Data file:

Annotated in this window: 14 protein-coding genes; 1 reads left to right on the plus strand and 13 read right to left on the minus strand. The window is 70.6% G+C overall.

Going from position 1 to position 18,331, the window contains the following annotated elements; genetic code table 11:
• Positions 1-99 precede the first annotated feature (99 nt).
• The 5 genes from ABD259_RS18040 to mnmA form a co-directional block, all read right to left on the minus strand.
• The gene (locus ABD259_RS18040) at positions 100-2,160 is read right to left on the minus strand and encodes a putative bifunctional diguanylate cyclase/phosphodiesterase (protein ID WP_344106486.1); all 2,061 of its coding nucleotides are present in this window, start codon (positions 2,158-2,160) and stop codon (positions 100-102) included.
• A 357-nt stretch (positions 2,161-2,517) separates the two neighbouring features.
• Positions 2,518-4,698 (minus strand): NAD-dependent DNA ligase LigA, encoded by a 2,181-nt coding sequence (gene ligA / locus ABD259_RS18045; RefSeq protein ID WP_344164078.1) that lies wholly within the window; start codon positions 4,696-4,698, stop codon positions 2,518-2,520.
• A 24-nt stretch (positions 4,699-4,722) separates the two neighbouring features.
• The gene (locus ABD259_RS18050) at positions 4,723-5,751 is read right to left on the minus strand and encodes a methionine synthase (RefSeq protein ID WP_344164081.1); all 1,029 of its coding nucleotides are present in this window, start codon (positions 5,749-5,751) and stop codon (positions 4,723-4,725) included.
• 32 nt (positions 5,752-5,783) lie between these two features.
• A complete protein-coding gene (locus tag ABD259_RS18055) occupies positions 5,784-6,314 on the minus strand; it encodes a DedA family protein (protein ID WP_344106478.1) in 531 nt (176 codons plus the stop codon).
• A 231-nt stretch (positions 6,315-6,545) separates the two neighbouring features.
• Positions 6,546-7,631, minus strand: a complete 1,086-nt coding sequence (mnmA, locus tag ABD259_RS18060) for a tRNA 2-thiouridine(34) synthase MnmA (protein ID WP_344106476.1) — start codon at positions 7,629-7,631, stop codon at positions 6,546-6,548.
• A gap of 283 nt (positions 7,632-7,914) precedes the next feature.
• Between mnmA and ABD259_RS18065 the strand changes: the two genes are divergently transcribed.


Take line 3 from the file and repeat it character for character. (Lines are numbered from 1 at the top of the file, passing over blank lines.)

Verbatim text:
• Positions 1-99 precede the first annotated feature (99 nt).